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The Executive Officer’s Column

Engineering Better Mileage for Research?

How does U.S. science lead the study of complex social problems, asks John Marburger, the President’s science advisor? How do we study complex scientific problems, asks Rita Colwell, the recent director of the National Science Foundation? How do we lead the scientific effort to understand and cure disease, ask Elias Zehouni, Director of the National Institutes of Health? And, how do we accomplish all this with dwindling federal research dollars? Zerhouni believes the answer is to create a new health research roadmap that embodies interdisciplinary research at its core. Colwell initiated the NSF-wide priority area of “Human and Social Dynamics” that is fundamentally interdisciplinary (see February 2004 Footnotes, p. 5). The Defense Department has its new “Multidisciplinary University Research Initiative.” These questions and the answer—”interdisciplinarity” (is it a word? if not yet, it soon will be)—were the focus of a recent National Academies Convocation on Facilitating Interdisciplinary Research. Coming from the leaders of the world’s largest basic and applied research agencies, this paradigm-shifting strategy deserves the close attention of sociologists. Yet, as one Convocation participant said: “It is one thing for a biologist to meet a chemist, but sociologists are somewhere else entirely; you wouldn’t know what to say to one even if you met them!” A recent study reported on at the Convocation by Diana Photen of the Social Science Research Council suggests this may not be an exaggeration.

By crowning interdisciplinary basic research as the driving engine to advance our way down the road of improved, faster, and more efficient scientific discovery and application, many federal science and research-sponsoring agencies are echoing Zerhouni’s concern that such interdisciplinary research is necessary both to advance science and to avert an eventual devouring of the federal budget by escalating health costs (or education costs, or defense/security costs...). Zerhouni, like other federal science leaders, is strategizing to deal with a natural reality that metaphorically conjures a complex road map. In medical research, increasingly advanced molecular, genetic, cellular, behavioral, and social science research is stumbling repeatedly upon nature’s fundamental structure: the complex interconnectedness of health/illness and our genetic, biological, social, and physical environments. Thus, as individual health disciplines improve their “under the hood” knowledge of nature’s machinery, their drive along the road toward more efficient medical treatments and prevention, direct us inevitably toward intersecting and shared routes of these scientific disciplines.

Are All Roads Leading to “Interdisciplinary”?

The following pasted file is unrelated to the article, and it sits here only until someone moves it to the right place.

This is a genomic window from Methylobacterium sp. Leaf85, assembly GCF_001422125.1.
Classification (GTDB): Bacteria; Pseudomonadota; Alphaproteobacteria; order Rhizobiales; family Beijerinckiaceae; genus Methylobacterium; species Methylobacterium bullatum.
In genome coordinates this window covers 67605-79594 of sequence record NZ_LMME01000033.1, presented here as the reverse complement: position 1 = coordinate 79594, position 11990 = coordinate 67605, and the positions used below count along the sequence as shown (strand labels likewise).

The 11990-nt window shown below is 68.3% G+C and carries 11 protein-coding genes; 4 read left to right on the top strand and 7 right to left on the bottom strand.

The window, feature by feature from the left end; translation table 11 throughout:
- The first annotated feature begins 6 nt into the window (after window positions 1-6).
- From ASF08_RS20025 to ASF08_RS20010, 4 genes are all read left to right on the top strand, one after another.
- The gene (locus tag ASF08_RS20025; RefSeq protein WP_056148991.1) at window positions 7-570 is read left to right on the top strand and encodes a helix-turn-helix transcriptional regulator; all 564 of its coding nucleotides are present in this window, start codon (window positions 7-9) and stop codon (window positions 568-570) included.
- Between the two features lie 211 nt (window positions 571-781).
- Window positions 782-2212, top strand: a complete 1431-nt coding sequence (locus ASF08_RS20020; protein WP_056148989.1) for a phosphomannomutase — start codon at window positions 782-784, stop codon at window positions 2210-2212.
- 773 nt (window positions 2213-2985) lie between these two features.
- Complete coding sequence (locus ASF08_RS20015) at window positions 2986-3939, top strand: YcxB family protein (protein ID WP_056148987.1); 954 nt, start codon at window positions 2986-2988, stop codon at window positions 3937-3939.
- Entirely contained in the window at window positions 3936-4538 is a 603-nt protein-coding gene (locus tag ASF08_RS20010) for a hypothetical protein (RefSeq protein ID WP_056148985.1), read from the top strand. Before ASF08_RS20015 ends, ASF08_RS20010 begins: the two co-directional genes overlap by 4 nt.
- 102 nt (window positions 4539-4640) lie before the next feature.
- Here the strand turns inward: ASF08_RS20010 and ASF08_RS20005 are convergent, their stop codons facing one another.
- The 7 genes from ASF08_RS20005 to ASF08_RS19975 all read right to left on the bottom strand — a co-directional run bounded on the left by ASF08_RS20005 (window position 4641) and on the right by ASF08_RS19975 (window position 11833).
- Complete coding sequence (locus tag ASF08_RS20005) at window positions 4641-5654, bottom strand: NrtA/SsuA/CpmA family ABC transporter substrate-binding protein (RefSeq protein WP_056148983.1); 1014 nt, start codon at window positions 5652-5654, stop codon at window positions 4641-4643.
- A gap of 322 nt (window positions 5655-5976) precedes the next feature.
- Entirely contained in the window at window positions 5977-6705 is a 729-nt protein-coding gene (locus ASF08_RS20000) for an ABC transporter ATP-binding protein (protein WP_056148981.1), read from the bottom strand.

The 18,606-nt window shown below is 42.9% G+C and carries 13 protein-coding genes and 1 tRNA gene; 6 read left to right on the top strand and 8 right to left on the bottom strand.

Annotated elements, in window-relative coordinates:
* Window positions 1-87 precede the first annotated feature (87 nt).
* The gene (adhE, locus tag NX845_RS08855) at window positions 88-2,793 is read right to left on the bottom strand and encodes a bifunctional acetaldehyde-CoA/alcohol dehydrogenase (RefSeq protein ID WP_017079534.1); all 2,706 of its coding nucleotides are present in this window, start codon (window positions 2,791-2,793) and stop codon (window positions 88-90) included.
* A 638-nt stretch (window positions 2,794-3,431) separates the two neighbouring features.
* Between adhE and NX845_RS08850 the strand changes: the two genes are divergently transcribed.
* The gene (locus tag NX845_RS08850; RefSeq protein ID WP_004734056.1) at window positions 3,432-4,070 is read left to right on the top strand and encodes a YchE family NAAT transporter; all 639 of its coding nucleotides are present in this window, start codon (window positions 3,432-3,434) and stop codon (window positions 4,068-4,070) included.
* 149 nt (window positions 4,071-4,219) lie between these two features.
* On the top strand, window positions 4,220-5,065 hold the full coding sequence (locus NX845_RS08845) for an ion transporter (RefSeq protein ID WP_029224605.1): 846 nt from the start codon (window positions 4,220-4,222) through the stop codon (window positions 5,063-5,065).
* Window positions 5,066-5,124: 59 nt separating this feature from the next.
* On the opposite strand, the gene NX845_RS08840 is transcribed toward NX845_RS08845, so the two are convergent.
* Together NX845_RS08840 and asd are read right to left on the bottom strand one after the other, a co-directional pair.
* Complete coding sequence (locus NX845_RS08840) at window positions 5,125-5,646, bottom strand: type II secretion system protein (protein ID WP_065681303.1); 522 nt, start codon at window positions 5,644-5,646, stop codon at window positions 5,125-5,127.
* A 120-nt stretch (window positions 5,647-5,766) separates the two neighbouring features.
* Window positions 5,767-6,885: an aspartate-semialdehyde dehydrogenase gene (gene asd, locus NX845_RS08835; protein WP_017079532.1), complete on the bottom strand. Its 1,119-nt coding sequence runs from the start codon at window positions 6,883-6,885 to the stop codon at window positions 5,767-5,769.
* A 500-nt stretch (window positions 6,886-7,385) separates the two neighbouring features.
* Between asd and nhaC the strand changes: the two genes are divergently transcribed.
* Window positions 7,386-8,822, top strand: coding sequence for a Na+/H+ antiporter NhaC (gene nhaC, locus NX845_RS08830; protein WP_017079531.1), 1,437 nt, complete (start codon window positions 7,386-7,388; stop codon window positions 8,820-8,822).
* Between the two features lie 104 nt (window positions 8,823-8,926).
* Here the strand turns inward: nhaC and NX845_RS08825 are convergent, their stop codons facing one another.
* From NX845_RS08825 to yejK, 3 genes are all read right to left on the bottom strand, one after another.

Federal science agencies are not the only part of the scientific infrastructure in the United States urging new ways to organize work and the merits of roadmaps with intersecting disciplinary routes. The American Association for the Advancement of Science’s CEO Alan Leshner stated in a February 6 Science editorial, “Academic institutions are still organized primarily into discrete fields of learning. Review and reward systems based on eminence or publication within one’s own disciplinary ‘silo’ may penalize interdisciplinary work. The increasing number of cross-departmental, interdisciplinary research centers in universities is welcome, but most academics are still evaluated for tenure and promotion within their departments.”

These concerns of universities, faculty, researchers, students and funding agencies were core to the National Academies Convocation in January. As part of the “National Academies Keck Futures Initiative,” a $40-million, 15-year program designed to realize the untapped potential of interdisciplinary research, the Academies created a Committee on Facilitating Interdisciplinary Research under the aegis of the Committee on Science, Engineering, and Public Policy. The committee has undertaken a major study on how funding organizations and academic institutions can best facilitate interdisciplinary research. Sociologist Jonathan Cole, Provost and Dean of Faculties Emeritus at Columbia University, is a member of the committee. It hopes to identify the most serious obstacles facing interdisciplinary researchers, determine examples of effective policies and practices, and establish recommendations for best practices to facilitate interdisciplinary research in a report to be issued in late 2004 or early 2005. (Learn more at

Detours, Potholes, and Diversions?

New roadmaps attempt to shift our familiar research routes that are often dominated by inwardly focused disciplines by identifying major opportunities and directions for research that no single discipline can travel alone. For some scientific issues this will mean greatly improved “mileage per research dollar”; but scholarship, research and training in core disciplines remain critical to successful interdisciplinary work even as federal research money is emphasizing the latter. How to create more flexible scientific environments, infrastructures and cultures to accommodate the changes that are coming is an important challenge that will affect academic institutions, departments, reward structures, training programs, funding streams, peer review, scientific lifecycles, and even professional associations. Existing structures contain many obstacles to interdisciplinary work, not the least of which was identified by Robert K. Merton as the “Matthew effect”—the products of collaboration tend to flow to the most senior members of the team. Sociologists, and not just sociologists of science, who are looking to the future of the discipline eagerly await the report of the Academies committee on interdisciplinary research.

Sally T. Hillsman, Executive Officer